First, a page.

Changes on horizon for hydrocodone drugs

Could Vicodin soon be a Schedule II drug? The answer may be yes depending on congressional action this summer. The U.S. Senate recently passed The FDA Safety and Innovation Act (S 3187) with an amendment to classify all hydrocodone-containing products from Schedule III to Schedule II. The House of Representative's version of the bill did not contain similar language, and the proposal is under consideration for the final bill to be sent to the President for signature later this summer. Meanwhile, lawmakers in New York are moving forward with legislation that would make all hydrocodone-containing drugs Schedule II. If enacted, these laws would categorize hydrocodone containing drugs, such as Vicodin and Norco, in the same group with morphine, oxycodone, and methadone. Schedule II drugs cannot be phoned in, and patients are required to receive a new prescription for each refill. The proposed tightened regulations are in response to the explosion of prescription opioid abuse nationwide. Meanwhile, pharmacy groups, such as the American Pharmacists Association, are opposed to the legislation and are actively lobbying against it, arguing that it is unnecessarily restrictive to patients who legitimately need access to these drugs.

Vitamin D and calcium supplements

The U.S. Preventive Services Task Force (USPSTF) has now recommended that vitamin D and calcium supplements above the usual recommended daily allowances are of no benefit to help prevent bone fractures in healthy older women, and may actually cause harm. In a draft recommendation statement issued in early June, the USPSTF concluded that there is insufficient evidence to recommend vitamin D for prevention of cancer or combined vitamin D and calcium for the prevention of fractures in postmenopausal women or men. They further recommend against daily supplementation of more than 400 IU of vitamin D and 1000 mg of calcium carbonate. Older adults who are at risk for falls may continue to take vitamin D (www.uspreventiveserviestaskforce.org/draftrec3.htm). The draft recommendation was issued just after a study was published showing calcium plus vitamin D supplements appear to be associated with lower mortality in older individuals. In a large meta-analysis, patients receiving both calcium and vitamin D had a 9% reduction in mortality (hazard ratio, 0.91; 95% confidence interval, 0.84-0.98), although vitamin D alone did not affect mortality (J Clin Endocrinol Metab published online May 17, 2012, doi: 10.1210/jc.2011-3328).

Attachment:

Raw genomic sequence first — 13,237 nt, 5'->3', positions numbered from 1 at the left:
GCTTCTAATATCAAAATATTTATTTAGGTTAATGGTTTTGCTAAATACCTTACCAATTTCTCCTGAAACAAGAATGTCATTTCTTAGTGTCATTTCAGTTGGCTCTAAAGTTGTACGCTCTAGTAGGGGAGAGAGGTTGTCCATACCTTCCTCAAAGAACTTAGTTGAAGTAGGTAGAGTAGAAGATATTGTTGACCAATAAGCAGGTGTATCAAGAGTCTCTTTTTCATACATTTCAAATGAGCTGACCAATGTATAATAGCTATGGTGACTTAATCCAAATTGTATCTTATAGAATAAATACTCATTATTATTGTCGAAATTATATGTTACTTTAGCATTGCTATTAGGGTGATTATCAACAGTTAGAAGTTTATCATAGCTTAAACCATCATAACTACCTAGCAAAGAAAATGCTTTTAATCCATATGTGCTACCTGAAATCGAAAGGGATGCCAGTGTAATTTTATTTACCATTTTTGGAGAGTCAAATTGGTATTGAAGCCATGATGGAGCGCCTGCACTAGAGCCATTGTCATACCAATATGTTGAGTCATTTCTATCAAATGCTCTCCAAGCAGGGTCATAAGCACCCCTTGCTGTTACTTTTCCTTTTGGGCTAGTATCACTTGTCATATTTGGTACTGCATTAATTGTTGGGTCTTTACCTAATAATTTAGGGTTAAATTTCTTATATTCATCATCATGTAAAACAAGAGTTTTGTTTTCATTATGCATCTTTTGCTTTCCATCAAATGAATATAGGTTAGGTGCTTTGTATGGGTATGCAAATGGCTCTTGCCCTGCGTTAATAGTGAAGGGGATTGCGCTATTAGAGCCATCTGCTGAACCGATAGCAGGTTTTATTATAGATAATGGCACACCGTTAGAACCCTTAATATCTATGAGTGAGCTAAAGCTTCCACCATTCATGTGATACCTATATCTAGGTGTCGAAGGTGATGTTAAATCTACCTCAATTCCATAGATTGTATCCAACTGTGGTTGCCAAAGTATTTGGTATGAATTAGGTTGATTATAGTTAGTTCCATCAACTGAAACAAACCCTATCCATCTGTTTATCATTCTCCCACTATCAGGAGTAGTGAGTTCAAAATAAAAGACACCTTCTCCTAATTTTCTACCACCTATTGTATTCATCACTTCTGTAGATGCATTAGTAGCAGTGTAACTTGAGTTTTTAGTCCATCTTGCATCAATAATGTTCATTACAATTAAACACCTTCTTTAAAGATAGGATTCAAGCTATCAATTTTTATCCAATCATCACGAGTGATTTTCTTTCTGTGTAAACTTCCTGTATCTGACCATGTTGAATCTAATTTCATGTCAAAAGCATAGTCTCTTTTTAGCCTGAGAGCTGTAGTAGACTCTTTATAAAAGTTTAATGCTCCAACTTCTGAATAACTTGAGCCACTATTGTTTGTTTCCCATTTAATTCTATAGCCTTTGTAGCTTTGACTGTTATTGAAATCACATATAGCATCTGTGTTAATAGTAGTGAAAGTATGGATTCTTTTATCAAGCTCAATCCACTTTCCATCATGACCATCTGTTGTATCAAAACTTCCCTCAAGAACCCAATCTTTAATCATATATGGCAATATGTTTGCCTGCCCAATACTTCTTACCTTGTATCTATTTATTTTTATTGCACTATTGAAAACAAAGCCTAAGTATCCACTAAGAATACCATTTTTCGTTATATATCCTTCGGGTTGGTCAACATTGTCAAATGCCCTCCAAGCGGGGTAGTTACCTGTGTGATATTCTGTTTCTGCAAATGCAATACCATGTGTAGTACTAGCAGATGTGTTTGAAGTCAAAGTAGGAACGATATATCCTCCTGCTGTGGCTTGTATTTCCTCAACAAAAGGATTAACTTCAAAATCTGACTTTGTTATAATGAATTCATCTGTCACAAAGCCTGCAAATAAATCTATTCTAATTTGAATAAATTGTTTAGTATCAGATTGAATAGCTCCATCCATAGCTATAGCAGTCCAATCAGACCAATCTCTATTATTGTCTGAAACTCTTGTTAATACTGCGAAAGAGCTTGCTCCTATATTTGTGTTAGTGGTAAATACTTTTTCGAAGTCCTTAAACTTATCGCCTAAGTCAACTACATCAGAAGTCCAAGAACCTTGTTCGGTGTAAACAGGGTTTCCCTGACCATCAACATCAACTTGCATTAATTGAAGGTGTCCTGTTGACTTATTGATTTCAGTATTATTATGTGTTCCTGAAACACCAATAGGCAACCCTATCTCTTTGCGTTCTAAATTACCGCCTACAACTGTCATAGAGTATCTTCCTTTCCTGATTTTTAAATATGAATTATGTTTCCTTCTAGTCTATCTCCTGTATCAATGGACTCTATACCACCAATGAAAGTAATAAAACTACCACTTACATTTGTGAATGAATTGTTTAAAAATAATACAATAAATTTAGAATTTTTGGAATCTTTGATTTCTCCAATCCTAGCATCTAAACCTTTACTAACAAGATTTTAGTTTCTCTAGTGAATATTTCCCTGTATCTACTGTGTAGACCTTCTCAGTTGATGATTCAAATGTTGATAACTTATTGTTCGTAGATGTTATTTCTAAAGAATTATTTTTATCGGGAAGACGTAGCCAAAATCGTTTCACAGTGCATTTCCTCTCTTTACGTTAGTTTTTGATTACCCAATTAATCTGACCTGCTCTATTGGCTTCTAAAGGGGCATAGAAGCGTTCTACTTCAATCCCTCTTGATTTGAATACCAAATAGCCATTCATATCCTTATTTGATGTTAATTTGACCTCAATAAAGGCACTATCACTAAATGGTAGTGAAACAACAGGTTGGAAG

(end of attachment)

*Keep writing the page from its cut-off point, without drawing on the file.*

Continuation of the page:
FDA actions

The FDA has issued opinions on two oral novel anticoagulants. The agency turned down Janssen's application for approval of rivaroxaban (Xarelto) for the treatment of acute coronary syndrome, at least for now. The FDA did not release the reasons for the decision, but speculation is they want more information from the ATLAS-ACS trial. Rivaroxaban was approved last year for prevention of venous thromboembolism after hip or knee replacement surgery, and also for stroke prevention in patients with non-valvular atrial fibrillation (AF). The FDA also delayed the approval of apixaban (which would represent the third novel oral anticoagulant along with dabigatran and rivaroxaban) for the prevention of stroke and systemic embolism in patients with non-valvular AF. It had been widely speculated that the drug would be approved this spring, especially given that the FDA had granted a priority review for apixaban last November. The delay is similarly due to the need for additional information from the ARISTOTLE trial. Once approved apixaban will be marketed by Bristol-Myers Squibb as Eliquis.


This supplement was written by William T. Elliott, MD, FACP, Chair, Formulary Committee, Kaiser Permanente, California Division; Assistant Clinical Professor of Medicine, University of California-San Francisco. In order to reveal any potential bias in this publication, we disclose that Dr. Elliott reports no consultant, stockholder, speaker's bureau, research, or other financial relationships with companies having ties to this field of study. Questions and comments, call: (404) 262-5404. E-mail: neill.kimball@ahcmedia.com.